ATLANTIC CITY — A few years ago, Jeff Colmyer’s construction company was building perhaps one home a year that included an elevator.

“This year, we’ll do probably 10,” said Colmyer, president of Little Egg Harbor Township-based Colmyer & Sons Construction. “It’s totally different now.”

What Colmyer sees at his construction company represents a trend stemming from new flood elevations, raised houses and Hurricane Sandy, said builders and elevator companies at last week’s Atlantic Builders Convention in Atlantic City.

“When you raise a house and you have a predominantly senior citizen environment, you can’t go up the stairs, so you need something else,” said Colmyer, of Little Egg Harbor. “The elevator market is skyrocketing right now. … I have a customer right now, the first thing he said is, ‘I want to build a house, but I need an elevator.’”

Elevators and wheelchair lifts are practical. Homes raised or rebuilt after Sandy mean steeper treks up stairs, said Luke Lesniowski, sales manager for Handi-Lift in Carlstadt, Bergen County.

“When you start elevating homes, people have to wonder, ‘Now, how am I going to get the groceries upstairs? How am I going to get Grandma upstairs?” he said.

Residential elevators have long been favored in construction in seashore locations where second floors increase square footage on relatively small lots, said Paul Jones, a manufacturer representative for Residential Elevators.

Kitchens are on the second floor in many homes there.

“Just the logistics of coming to a shore house and loading all your Costco goods to the kitchen becomes tricky. The elevator is a major factor in convenience for the shore family,” he said.

Their costs can vary significantly and are related not only to the elevator but also to construct ion or retrofitting of an elevator shaft in the house.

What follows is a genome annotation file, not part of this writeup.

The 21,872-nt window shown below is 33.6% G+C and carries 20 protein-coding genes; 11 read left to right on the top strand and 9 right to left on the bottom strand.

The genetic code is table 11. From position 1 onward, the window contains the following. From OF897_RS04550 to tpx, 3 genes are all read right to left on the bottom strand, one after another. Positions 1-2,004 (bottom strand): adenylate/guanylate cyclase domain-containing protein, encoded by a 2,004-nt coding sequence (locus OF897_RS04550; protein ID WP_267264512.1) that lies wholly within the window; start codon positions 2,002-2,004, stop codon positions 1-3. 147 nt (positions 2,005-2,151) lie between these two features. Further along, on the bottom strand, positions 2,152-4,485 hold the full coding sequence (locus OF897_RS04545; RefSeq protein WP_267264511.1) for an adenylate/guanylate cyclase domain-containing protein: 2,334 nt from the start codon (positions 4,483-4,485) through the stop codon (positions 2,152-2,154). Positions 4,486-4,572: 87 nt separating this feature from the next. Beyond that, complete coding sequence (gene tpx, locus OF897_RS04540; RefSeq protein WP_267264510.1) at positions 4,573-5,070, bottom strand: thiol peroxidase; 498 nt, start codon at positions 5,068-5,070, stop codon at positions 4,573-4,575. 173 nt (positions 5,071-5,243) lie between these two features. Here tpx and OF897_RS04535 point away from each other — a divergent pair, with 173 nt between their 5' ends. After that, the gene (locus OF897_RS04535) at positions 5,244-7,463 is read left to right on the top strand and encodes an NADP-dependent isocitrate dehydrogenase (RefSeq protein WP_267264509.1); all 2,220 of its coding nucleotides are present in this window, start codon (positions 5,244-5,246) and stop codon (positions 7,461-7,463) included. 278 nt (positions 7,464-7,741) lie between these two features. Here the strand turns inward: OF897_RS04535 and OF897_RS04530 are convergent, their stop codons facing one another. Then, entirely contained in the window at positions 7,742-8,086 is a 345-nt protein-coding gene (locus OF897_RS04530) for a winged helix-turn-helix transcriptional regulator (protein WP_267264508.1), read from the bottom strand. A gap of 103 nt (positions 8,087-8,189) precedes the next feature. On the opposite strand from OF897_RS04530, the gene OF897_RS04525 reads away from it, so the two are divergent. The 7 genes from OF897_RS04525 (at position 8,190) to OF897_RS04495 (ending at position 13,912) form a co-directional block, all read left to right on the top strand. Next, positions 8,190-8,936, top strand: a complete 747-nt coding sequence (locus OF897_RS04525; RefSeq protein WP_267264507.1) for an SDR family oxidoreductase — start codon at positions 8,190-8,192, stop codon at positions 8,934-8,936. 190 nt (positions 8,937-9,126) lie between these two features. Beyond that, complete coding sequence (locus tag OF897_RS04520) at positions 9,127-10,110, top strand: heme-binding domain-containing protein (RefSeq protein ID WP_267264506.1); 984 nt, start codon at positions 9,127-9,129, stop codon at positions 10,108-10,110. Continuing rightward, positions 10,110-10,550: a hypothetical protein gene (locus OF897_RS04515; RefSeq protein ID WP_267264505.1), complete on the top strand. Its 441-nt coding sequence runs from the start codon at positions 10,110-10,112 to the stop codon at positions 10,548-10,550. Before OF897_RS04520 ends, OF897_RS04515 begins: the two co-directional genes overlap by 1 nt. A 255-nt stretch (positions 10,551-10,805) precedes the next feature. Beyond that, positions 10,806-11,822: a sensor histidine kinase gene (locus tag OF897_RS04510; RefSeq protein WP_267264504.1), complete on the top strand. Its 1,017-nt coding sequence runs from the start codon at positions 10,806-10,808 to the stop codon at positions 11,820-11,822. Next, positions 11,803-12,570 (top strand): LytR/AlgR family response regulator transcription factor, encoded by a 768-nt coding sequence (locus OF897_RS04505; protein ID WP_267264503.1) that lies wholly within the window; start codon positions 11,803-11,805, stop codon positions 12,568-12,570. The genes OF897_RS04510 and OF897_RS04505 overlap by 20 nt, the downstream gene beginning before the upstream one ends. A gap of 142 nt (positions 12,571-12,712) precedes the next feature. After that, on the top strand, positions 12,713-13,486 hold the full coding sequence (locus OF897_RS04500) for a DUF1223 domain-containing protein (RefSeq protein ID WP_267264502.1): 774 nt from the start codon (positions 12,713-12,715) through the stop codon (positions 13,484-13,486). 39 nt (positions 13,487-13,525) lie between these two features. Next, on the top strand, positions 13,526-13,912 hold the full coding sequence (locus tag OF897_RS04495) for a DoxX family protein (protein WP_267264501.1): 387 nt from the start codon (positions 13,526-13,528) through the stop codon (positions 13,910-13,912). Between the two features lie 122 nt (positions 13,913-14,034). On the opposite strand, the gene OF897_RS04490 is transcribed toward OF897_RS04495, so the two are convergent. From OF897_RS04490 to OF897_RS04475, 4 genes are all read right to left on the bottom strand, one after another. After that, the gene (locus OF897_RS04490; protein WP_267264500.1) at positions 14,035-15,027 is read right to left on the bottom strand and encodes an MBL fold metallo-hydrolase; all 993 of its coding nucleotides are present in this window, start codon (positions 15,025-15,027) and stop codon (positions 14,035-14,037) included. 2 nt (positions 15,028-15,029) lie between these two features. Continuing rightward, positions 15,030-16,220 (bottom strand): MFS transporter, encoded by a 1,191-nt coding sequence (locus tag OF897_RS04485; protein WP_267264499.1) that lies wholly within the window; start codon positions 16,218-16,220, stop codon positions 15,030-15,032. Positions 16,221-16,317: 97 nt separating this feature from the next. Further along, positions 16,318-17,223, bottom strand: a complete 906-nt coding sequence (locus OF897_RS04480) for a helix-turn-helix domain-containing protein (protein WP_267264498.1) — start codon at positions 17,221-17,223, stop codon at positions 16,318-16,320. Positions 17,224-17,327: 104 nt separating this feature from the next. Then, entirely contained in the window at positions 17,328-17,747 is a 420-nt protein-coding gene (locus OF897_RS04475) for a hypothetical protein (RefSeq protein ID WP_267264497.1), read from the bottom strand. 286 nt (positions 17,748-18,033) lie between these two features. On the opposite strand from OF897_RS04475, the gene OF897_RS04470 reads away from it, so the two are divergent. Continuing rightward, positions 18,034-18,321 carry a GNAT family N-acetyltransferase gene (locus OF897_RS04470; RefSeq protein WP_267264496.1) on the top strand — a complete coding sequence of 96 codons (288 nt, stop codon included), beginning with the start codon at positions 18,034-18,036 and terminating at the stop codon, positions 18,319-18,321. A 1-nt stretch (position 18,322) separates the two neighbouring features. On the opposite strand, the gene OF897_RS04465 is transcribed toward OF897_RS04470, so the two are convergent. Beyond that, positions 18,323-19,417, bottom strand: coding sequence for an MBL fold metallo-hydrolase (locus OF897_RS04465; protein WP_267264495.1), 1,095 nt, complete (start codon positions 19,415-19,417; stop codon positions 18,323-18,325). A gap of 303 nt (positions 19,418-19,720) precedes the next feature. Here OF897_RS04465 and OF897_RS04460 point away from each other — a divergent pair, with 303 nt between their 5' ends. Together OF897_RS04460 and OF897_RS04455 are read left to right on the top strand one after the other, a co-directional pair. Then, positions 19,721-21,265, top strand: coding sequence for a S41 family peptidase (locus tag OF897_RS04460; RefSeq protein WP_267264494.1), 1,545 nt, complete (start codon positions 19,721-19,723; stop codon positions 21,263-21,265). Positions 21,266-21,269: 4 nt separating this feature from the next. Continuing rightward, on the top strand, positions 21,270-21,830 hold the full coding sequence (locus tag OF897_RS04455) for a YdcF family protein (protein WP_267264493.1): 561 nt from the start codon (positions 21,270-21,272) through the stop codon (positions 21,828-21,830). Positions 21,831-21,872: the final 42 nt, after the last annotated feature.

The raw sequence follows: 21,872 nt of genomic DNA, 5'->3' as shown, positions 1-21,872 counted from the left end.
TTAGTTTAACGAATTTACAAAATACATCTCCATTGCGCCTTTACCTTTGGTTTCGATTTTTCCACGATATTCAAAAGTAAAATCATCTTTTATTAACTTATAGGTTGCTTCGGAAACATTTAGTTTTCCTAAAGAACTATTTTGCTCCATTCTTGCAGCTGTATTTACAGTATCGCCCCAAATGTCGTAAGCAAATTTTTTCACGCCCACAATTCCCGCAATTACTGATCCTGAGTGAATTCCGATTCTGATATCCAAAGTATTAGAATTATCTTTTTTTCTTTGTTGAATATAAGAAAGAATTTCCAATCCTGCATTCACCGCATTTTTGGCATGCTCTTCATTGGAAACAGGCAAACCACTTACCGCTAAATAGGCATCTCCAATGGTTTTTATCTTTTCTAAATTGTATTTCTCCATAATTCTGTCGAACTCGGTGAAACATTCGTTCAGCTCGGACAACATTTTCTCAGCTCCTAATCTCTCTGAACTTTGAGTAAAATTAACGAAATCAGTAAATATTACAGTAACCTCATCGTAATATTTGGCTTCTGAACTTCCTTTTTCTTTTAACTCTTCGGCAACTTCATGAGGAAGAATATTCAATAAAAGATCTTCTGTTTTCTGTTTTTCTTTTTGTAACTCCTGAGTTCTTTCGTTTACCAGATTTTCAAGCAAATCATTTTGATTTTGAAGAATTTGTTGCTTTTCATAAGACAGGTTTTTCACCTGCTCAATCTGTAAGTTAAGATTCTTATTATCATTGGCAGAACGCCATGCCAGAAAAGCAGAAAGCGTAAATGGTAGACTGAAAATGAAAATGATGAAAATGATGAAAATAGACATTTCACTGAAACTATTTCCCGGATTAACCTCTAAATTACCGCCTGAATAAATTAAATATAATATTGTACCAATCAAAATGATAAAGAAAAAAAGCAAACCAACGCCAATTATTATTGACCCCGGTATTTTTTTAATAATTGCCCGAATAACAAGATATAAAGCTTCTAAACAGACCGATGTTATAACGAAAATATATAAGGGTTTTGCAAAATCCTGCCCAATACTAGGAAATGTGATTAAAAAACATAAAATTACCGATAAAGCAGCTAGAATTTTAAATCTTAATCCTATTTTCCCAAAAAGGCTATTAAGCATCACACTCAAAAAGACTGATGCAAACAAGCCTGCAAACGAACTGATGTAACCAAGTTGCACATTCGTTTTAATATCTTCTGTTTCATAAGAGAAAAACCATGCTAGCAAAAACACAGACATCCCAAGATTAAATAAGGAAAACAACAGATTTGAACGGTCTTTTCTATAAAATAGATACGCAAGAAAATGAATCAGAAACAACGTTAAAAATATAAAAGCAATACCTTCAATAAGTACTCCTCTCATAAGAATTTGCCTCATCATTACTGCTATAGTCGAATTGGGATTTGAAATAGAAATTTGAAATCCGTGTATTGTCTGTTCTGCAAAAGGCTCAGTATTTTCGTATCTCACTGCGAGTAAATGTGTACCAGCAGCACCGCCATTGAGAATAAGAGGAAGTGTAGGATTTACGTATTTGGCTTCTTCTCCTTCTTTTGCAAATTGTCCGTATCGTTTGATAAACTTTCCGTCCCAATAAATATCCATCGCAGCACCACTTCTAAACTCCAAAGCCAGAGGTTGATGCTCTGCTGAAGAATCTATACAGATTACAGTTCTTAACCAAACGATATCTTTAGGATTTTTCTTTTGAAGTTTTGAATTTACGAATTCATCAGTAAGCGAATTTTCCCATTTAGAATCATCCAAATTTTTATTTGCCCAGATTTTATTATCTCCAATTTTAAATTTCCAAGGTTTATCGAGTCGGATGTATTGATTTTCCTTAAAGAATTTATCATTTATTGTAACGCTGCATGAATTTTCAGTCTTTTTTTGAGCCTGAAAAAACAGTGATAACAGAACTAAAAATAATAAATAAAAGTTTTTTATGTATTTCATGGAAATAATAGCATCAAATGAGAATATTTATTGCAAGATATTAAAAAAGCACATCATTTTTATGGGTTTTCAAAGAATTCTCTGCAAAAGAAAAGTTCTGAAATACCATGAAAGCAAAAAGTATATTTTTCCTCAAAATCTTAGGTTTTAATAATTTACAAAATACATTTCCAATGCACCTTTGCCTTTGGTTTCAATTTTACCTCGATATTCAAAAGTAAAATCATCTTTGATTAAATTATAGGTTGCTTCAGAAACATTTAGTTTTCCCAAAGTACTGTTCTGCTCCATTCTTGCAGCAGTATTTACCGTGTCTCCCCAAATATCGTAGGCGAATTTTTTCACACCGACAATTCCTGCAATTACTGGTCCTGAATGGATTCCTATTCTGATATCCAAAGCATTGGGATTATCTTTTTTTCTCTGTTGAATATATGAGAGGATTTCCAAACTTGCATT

Lesniowski said a residential elevator can start about $20,000.

In some cases, the reported increase in elevators is being driven by replacements of existing elevators damaged or destroyed during flooding.

Flooding from the storm also affects what people buy. Jones said traction elevator systems have the equipment and electronics at the top of the shaft rather than at the bottom.

Elevators can have “float switches” that raise the elevator if floodwater is detected, he said.

The competitiveness of the elevator market today was apparent at the Atlantic Builders Convention, where about six elevator and handicapped-lift companies had booths on the show floor at the Atlantic City Convention Center.

The industry trade show draws about 6,500 participants annually from seven states and includes residential and commercial builders, contractors, remodelers and developers. It ran Tuesday to Thursday.

When it comes to selling elevators, Total Access Elevators & Lifts, based in West Chester, Pa., took a hands-on approach at the trade show. The company brought a fully functioning one that towered over other booths.

The model resembled something from a science-fiction movie. The pneumatic vacuum elevator lacked pulley and cables, instead using air pressure and vacuums to raise and lower the cart.

“It has been around for about 10 years, but it’s newer to New Jersey,” said E.J. Panati, who works for the company.

The elevator can be put inside the house or attached outside to a balcony, he said.

Contact Brian Ianieri:

609-272-7253

More than 30 years’ experience reporting and editing for newspapers and magazines in Illinois, Colorado, Texas and New Jersey and 1985 winner of the Texas Daily Newspaper Association’s John Murphy Award for copy editing.